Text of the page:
Bones become stronger when we challenge them.  When we perform weight bearing exercise, the forces placed on our skeleton increases the amount of bone mineral that is deposited.  According to the current Canadian Guidelines, children between the ages of 5-18 should partake in at least 60 minutes of moderate to vigorous physical activity per day.  This includes a variety of activities, such as running and skipping during recess and lunch, gym class and during after school activities such as dance or sports. Not only are these activities fun, but these cumulative weight bearing activities during youth are large contributors to our peak bone mass and the health of our bones.

As we get older, exercise remains important to maintain bone mass, muscle strength and to slow bone loss.  Exercise improves and maintains mobility and balance which help to prevent falls, a major cause of fractures. Adults between the age of 18-64 are recommended to exercise a minimum of 150 minutes per week, including two muscle strengthening activities. This type of exercise can take various forms, such as organized fitness classes, walks with friends or gardening in your backyard.


Lastly, lifestyle can play a major role in bone health. In teens and adolescents, it has been shown that the consumption of soda or soft drinks leads to a decreased intake of milk and calcium, preventing adequate calcium and vitamin D intake.  Diets low in protein and high in sodium can also lead to decreased calcium retention, as the salt and calcium compete to get absorbed in your body. Limiting excessive alcohol and tobacco throughout your lifetime has also been shown to help maintain healthy bones.

While educating my patients young and old, I always stress that bone health is a lifelong journey. As parents, we have to ensure that our children eat a well-balanced diet which can include foods such as California Prunes, and partake in physical activity to ensure that they build a strong and healthy bone bank. With my older patients, I always encourage them to be physically active including mobility and strength exercises to help decrease falls and fractures.   This, combined with a healthy diet and lifestyle, will help prevent bone loss and osteoporosis so we can continue to keep running, jumping and moving throughout our entire lives!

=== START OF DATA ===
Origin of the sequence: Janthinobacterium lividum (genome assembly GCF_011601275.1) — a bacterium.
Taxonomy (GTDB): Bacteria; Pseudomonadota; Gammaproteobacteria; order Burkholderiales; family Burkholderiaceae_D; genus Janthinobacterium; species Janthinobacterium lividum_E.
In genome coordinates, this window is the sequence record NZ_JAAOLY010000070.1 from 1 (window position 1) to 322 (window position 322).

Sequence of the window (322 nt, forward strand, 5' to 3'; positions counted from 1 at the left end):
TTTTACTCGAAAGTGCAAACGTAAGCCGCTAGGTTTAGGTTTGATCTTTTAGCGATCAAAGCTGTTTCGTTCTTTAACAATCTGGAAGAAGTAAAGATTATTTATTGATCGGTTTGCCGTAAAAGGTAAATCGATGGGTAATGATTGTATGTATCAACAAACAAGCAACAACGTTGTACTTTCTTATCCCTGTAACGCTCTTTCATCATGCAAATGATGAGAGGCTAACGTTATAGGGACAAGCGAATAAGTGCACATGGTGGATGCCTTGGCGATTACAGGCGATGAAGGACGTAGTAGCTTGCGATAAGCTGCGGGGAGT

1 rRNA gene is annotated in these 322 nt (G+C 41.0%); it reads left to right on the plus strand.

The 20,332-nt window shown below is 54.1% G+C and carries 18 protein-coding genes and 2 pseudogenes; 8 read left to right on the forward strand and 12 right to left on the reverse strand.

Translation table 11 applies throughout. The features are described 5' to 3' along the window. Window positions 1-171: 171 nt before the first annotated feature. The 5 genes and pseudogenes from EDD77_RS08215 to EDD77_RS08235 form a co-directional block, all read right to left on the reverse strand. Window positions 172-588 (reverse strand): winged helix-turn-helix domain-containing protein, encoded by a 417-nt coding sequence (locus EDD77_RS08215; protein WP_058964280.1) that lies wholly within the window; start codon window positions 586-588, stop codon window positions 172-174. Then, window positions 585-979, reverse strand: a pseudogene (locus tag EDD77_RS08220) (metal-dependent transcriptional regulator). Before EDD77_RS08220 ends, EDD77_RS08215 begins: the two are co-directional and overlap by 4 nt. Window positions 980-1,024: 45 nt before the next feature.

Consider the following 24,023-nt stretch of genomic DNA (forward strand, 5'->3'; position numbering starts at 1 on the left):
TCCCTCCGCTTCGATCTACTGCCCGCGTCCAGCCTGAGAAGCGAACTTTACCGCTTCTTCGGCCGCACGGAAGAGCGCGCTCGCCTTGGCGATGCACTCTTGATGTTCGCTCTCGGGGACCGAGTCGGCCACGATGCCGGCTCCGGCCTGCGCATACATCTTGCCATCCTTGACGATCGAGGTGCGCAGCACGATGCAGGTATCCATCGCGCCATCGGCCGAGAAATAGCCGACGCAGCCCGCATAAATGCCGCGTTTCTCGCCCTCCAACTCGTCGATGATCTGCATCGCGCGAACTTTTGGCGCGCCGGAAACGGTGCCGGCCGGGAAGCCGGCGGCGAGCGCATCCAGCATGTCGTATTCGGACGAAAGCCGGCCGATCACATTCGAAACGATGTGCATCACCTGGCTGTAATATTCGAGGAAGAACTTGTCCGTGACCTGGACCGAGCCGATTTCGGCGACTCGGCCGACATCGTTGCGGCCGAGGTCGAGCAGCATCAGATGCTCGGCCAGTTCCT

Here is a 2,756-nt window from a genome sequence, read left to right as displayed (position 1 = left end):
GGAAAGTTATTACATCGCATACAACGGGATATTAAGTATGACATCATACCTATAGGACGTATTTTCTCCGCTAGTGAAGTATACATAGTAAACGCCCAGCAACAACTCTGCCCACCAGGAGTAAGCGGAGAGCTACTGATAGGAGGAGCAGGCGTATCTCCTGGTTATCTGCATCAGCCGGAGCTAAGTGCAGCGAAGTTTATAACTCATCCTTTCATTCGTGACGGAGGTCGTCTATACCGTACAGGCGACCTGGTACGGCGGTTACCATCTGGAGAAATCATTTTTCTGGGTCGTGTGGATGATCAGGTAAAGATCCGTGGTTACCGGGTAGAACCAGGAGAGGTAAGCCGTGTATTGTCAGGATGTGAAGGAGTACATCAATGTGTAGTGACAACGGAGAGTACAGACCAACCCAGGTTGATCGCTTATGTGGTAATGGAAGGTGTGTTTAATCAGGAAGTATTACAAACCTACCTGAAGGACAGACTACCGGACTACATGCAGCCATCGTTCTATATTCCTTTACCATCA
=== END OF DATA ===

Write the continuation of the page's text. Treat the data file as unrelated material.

1. Arjmandi BH, Johnson SA, Pourafshar S, Navaei N, George KS, Hooshmand S, Chai SC and Akhavan NS. Bone-Protective Effects of Dried Plum in Postmenopausal Women: Efficacy and Possible Mechanisms.  Nutrients. 2017, 9, 496
  2. Osteoporosis Canada (2019) Bone Health and Osteoporosis. Retrieved from
  3. Canadian 24-Hour Movement Guidelines: An Integration of Physical Activity, Sedentary Behaviour, and Sleep.  Retrieved from
  4. Loud, KJ & Gordon CM.  Adolescent Bone Health.  Arch Pediat Adolesc Med. 2006, 160: 1026-1032
  5. Golden NH, Abrams SA and COMMITTEE ON NUTRITIOM. Optimizing Bone Health in Children and Adolescents.  2014:134;e1229
  • Dr. Janice Drover

    Janice is a Sports Chiropractor, wife and mom of two active teens from St. John’s Newfoundland.  Janice’s specialty is treating athletes of all ages and calibers.  She has had the privilege of being the sport chiropractor for team Canada’s Health Services Team for the 2018 Commonwealth Games, 2019 Pan American Games and the upcoming 2020ne Olympic Games.  Janice also works as part of the Peak Medical staff for Canada Soccer’s Senior Men’s National team.  When not travelling she is the sport chiropractor for the ECHL’s Newfoundland Growlers and the NBL’s John’s Edge both based out of. St. John’s.  When not working Janice has a passion for photographing the outdoors and can often be found hiking on the East Coast Trail or in a zodiac watching whales!

Get more expert advice

Read on for important nutritional tips to help maintain a healthy body and mind. TEAM UP with us on your journey to bone and good gut health.

Add Prunes to Your Workout

Try these feature recipes to give you an extra boost of energy after your next workout.